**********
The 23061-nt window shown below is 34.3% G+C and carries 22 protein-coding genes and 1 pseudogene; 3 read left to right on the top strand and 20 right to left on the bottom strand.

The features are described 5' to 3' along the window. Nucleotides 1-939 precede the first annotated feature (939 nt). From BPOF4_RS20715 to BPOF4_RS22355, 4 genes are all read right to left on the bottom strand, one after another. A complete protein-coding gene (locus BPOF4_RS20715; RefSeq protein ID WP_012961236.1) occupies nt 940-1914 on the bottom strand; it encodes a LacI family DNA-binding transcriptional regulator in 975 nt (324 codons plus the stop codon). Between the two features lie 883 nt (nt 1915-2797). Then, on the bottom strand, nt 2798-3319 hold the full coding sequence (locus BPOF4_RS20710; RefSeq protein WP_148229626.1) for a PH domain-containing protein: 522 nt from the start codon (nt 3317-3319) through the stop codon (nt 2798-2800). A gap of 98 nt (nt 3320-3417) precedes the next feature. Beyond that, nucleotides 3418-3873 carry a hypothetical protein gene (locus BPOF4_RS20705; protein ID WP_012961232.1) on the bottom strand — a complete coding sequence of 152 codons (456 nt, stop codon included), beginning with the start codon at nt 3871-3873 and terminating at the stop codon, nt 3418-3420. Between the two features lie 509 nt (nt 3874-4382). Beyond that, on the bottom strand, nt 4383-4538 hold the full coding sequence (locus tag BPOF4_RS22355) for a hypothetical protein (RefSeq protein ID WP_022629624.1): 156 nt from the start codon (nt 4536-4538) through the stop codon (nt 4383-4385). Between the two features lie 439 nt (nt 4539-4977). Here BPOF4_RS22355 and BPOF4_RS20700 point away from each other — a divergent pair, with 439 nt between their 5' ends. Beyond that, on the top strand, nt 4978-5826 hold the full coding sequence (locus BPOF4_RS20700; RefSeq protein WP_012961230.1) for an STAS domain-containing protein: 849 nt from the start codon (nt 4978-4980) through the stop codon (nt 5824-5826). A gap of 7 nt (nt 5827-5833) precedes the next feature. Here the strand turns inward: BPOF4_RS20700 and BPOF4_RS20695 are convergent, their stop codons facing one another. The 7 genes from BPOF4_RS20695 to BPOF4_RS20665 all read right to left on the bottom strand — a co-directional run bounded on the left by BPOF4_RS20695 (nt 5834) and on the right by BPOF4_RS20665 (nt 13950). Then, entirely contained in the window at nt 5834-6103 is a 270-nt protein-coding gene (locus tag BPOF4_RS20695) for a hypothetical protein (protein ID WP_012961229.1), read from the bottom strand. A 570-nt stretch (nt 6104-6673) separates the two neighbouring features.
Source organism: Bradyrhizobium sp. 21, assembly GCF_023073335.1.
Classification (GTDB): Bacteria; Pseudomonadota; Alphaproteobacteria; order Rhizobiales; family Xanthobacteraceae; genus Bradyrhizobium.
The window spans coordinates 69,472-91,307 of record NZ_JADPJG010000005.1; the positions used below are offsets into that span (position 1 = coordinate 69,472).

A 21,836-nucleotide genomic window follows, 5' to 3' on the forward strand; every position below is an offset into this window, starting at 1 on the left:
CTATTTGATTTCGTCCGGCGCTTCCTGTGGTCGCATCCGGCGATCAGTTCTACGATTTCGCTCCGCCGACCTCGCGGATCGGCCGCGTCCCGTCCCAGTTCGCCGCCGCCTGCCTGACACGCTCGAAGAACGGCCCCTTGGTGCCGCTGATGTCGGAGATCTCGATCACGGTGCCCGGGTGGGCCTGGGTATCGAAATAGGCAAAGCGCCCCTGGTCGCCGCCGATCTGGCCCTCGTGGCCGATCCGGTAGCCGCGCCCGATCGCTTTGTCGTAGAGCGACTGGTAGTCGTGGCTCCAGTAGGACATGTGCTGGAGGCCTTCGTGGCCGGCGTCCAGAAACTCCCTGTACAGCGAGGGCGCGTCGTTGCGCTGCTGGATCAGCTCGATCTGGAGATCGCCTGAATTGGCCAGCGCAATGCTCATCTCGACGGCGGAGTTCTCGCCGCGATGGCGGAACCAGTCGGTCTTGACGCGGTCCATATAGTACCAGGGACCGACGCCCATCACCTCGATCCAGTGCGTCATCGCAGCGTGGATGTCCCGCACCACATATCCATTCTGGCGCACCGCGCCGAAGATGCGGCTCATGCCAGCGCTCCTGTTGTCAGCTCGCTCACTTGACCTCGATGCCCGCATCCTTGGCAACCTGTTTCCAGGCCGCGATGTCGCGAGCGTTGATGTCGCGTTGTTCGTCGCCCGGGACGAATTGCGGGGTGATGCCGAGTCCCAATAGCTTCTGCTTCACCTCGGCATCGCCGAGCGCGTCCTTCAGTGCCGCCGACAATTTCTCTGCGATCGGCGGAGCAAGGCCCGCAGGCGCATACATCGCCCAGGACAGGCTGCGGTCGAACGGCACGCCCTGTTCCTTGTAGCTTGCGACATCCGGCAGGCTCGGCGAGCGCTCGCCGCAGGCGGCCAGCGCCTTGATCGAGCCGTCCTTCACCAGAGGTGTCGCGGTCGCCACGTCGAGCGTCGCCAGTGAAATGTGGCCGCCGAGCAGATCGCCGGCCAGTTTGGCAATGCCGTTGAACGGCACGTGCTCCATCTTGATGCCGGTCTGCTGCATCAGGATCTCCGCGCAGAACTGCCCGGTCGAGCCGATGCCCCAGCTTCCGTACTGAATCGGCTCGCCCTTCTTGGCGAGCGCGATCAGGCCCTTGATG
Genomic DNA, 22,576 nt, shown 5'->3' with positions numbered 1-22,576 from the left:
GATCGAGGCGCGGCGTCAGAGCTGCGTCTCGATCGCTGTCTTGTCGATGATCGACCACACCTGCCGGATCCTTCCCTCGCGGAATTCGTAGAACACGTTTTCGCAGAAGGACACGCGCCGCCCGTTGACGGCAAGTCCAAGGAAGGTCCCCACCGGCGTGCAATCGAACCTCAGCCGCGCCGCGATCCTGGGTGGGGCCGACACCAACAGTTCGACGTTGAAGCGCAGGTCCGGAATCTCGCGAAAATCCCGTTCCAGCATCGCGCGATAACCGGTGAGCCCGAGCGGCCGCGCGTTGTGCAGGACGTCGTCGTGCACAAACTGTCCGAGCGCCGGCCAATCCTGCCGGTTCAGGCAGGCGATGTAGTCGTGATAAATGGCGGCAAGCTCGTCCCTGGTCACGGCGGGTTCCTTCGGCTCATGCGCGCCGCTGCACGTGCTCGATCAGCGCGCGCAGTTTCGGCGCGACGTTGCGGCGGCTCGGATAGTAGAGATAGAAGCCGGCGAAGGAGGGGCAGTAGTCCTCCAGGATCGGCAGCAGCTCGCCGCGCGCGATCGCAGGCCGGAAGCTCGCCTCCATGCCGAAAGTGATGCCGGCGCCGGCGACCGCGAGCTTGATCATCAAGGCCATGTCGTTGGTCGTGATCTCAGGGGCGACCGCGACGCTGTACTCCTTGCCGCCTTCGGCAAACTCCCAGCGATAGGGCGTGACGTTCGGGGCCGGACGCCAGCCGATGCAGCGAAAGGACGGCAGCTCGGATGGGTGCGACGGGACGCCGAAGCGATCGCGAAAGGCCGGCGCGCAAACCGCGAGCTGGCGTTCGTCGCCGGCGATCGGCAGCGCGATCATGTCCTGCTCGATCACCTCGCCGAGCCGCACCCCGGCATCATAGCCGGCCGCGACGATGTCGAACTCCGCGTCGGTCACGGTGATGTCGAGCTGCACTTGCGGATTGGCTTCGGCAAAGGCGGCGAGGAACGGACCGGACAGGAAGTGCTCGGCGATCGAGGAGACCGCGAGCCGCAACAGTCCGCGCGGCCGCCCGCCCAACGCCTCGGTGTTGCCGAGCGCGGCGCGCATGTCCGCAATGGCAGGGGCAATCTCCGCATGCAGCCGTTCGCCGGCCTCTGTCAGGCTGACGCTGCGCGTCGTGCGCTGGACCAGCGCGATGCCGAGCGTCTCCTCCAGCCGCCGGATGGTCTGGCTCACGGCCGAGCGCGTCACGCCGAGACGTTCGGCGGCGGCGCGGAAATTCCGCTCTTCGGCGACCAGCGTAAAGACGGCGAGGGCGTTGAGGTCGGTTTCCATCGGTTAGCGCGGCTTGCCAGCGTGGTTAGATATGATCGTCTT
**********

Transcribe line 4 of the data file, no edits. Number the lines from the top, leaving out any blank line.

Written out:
Classification (GTDB): Bacteria; Pseudomonadota; Alphaproteobacteria; order Rhizobiales; family Xanthobacteraceae; genus Bradyrhizobium.